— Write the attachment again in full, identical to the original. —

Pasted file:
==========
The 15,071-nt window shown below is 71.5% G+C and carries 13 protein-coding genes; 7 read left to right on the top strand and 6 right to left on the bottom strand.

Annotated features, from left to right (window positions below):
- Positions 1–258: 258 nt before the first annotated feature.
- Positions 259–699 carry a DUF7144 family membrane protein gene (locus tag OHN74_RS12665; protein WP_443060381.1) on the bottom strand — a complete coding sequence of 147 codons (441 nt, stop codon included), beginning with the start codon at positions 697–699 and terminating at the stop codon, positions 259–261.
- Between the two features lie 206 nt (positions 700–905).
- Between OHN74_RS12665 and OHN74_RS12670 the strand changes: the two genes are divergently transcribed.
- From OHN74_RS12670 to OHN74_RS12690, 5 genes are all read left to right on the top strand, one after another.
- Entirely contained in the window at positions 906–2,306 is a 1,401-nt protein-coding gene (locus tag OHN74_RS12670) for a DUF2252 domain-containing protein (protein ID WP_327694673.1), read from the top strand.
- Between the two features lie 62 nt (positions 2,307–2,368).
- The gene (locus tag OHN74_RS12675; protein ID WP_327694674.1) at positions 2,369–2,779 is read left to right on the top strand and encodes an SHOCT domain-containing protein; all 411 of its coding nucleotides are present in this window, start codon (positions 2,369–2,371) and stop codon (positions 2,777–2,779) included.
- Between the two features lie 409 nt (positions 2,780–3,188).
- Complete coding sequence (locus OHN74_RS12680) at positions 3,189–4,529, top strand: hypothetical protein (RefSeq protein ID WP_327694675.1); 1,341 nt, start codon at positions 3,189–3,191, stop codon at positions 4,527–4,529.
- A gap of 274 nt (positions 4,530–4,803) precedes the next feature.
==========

The 15,071-nt window shown below is 71.5% G+C and carries 13 protein-coding genes; 7 read left to right on the top strand and 6 right to left on the bottom strand.

Annotated features, from left to right (window positions below):
- Positions 1–258: 258 nt before the first annotated feature.
- Positions 259–699 carry a DUF7144 family membrane protein gene (locus tag OHN74_RS12665; protein WP_443060381.1) on the bottom strand — a complete coding sequence of 147 codons (441 nt, stop codon included), beginning with the start codon at positions 697–699 and terminating at the stop codon, positions 259–261.
- Between the two features lie 206 nt (positions 700–905).
- Between OHN74_RS12665 and OHN74_RS12670 the strand changes: the two genes are divergently transcribed.
- From OHN74_RS12670 to OHN74_RS12690, 5 genes are all read left to right on the top strand, one after another.
- Entirely contained in the window at positions 906–2,306 is a 1,401-nt protein-coding gene (locus tag OHN74_RS12670) for a DUF2252 domain-containing protein (protein ID WP_327694673.1), read from the top strand.
- Between the two features lie 62 nt (positions 2,307–2,368).
- The gene (locus tag OHN74_RS12675; protein ID WP_327694674.1) at positions 2,369–2,779 is read left to right on the top strand and encodes an SHOCT domain-containing protein; all 411 of its coding nucleotides are present in this window, start codon (positions 2,369–2,371) and stop codon (positions 2,777–2,779) included.
- Between the two features lie 409 nt (positions 2,780–3,188).
- Complete coding sequence (locus OHN74_RS12680) at positions 3,189–4,529, top strand: hypothetical protein (RefSeq protein ID WP_327694675.1); 1,341 nt, start codon at positions 3,189–3,191, stop codon at positions 4,527–4,529.
- A gap of 274 nt (positions 4,530–4,803) precedes the next feature.